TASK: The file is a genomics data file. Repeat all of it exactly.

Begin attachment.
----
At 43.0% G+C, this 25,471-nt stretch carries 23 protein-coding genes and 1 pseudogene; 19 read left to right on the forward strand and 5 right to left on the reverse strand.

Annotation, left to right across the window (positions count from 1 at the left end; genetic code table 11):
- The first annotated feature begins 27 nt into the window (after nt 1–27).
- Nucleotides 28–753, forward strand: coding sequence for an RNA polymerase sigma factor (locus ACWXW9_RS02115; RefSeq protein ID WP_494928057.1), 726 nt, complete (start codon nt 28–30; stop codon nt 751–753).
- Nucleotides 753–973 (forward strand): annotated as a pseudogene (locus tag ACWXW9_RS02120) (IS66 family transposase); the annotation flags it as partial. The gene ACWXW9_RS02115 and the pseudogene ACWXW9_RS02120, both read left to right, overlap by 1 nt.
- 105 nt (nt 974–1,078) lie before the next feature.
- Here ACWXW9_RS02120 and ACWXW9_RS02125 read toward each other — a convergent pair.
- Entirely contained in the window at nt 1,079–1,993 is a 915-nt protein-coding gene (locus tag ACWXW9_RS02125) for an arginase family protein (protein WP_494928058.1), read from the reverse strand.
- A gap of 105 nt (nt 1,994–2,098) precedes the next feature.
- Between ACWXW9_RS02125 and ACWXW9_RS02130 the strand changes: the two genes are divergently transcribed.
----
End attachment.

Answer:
At 43.0% G+C, this 25,471-nt stretch carries 23 protein-coding genes and 1 pseudogene; 19 read left to right on the forward strand and 5 right to left on the reverse strand.

Annotation, left to right across the window (positions count from 1 at the left end; genetic code table 11):
- The first annotated feature begins 27 nt into the window (after nt 1–27).
- Nucleotides 28–753, forward strand: coding sequence for an RNA polymerase sigma factor (locus ACWXW9_RS02115; RefSeq protein ID WP_494928057.1), 726 nt, complete (start codon nt 28–30; stop codon nt 751–753).
- Nucleotides 753–973 (forward strand): annotated as a pseudogene (locus tag ACWXW9_RS02120) (IS66 family transposase); the annotation flags it as partial. The gene ACWXW9_RS02115 and the pseudogene ACWXW9_RS02120, both read left to right, overlap by 1 nt.
- 105 nt (nt 974–1,078) lie before the next feature.
- Here ACWXW9_RS02120 and ACWXW9_RS02125 read toward each other — a convergent pair.
- Entirely contained in the window at nt 1,079–1,993 is a 915-nt protein-coding gene (locus tag ACWXW9_RS02125) for an arginase family protein (protein WP_494928058.1), read from the reverse strand.
- A gap of 105 nt (nt 1,994–2,098) precedes the next feature.
- Between ACWXW9_RS02125 and ACWXW9_RS02130 the strand changes: the two genes are divergently transcribed.